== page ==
About three weeks have passed since my last half-marathon — and you know what? I feel like I’m still recovering. Throughout those three weeks, I have been doing a few short runs, but I felt sluggish and fatigued from early on during those runs. It makes me think back to the day of my last half-marathon. And what I did during that time as a stepping stone towards recovering. (Or, perhaps, what I didn’t do that is hindering my recovery.)
This post is a little (or a lot) later than normal. And to be honest, it’s because my motivation is super low lately. To do anything. It’s like every year at this time my body wants to switch to hibernation mode. All I want to do is be in my sweatpants, in front of the fireplace, sleeping. Or eating. Or eating then sleeping.
It’s not good, but it’s real. And that’s what I want this blog to be.
Genuine — discussing both triumphs and struggles. Because I know I’m not alone. And I want you to know that you are not alone either.
Yesterday was my last half-marathon of the year: The Hot Cider Hustle in Green Bay, Wisconsin. I couldn’t have asked for better conditions considering it is October — in Wisconsin. It was cool and crisp at start time but sunny and calm. The perfect way to start a long run! But even so, I found myself nervous for this run. The last half-marathon of the year and I still had my “goal” time in mind.
Vinyasa. Savasana. Namaste. They may sound like made-up words but to yogis worldwide, they have great meaning. These words represent their practice. A practice that cleanses, restores, and rejuvenates. The practice of YOGA.
You have just put in endless weeks of training for your half-marathon or marathon. Each week, your mileage increased. You are feeling healthy, strong, and confident. You glance at your training schedule two weeks out, but wait… That can’t be right. You are ONLY running how many miles?
You have reached the TAPER period of your training. And as counter-intuitive as it may seem, the taper can be one of the most beneficial parts of that training.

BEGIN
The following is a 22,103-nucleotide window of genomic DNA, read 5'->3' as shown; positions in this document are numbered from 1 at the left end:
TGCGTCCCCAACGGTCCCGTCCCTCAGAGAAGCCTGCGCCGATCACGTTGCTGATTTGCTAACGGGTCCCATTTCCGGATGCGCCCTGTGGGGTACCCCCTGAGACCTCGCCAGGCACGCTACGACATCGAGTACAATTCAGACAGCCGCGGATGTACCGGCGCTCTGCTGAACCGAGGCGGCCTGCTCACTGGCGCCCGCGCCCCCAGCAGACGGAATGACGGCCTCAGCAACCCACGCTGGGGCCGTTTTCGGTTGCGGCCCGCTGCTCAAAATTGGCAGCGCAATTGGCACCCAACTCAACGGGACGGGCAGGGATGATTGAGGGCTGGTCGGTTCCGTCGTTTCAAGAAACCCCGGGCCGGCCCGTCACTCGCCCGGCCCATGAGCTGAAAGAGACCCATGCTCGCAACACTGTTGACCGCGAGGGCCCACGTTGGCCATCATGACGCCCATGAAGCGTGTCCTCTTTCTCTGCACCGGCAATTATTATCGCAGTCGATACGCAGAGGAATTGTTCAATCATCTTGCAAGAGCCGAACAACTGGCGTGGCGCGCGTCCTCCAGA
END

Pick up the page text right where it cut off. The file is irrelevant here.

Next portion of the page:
My alarm sounded at 4:30 this morning but I was already awake. Today was my first half-marathon of two this fall and I was excited to see improvement from my previous half — but also nervous. I didn’t sleep well. With dreams about missing my alarm and then being late to the start line, I was checking the time constantly throughout the night.
I grabbed a cup of coffee as we left the hotel and headed to La Crosse, Wisconsin for the Maple Leaf Walk Run. The particular event is run by the YMCA of La Crosse to kick-start Oktoberfest. The course was along the parade route meaning the time limit for the half-marathon was 2 hours and 45 minutes.
Not too long ago, my family and I took on our very first Tough Mudder Half. I had never participated in one before, but I had my ideas and preconceived notions about how exactly the event went. And as we headed to start at 2:00pm on a comfortable September Saturday, I wasn’t exactly prepared for what we were about to do.
There is NO way I am spending $50 dollars on a pair of socks! I thought as I looked through the endless options of compression socks online. I had read through at least a hundred different reviews and paged through multiple websites looking for the best fitting, the most efficient, and the most cost effective way to try out some compression socks.
Why you ask?
In my search for a solution to shin splints (read that post here) many places suggested compression socks to help heal and prevent shin splints. Naturally, I was curious and wanted to give them a try myself.
What I discovered may surprise you!
I have officially reached the hard part of half-marathon training. (Some may say ALL of half-marathon training is tough, which is true, but that’s not what I mean.) I have hit the point of training in where my motivation starts to disappear. The initial excitement of what I have signed up to do has long gone and the “work” portion has set in.
So what do you do when you hit a motivation block?
I started out running with the intention of just being able to run a 5k completely without walking. At that time, I thought that I would run one race and then I would be done. The thought of joining a running club or writing a blog about running never even crossed my mind. But somewhere along the route, I caught the running bug.
So, I ran a few more races.
And a few more.
And then a few more…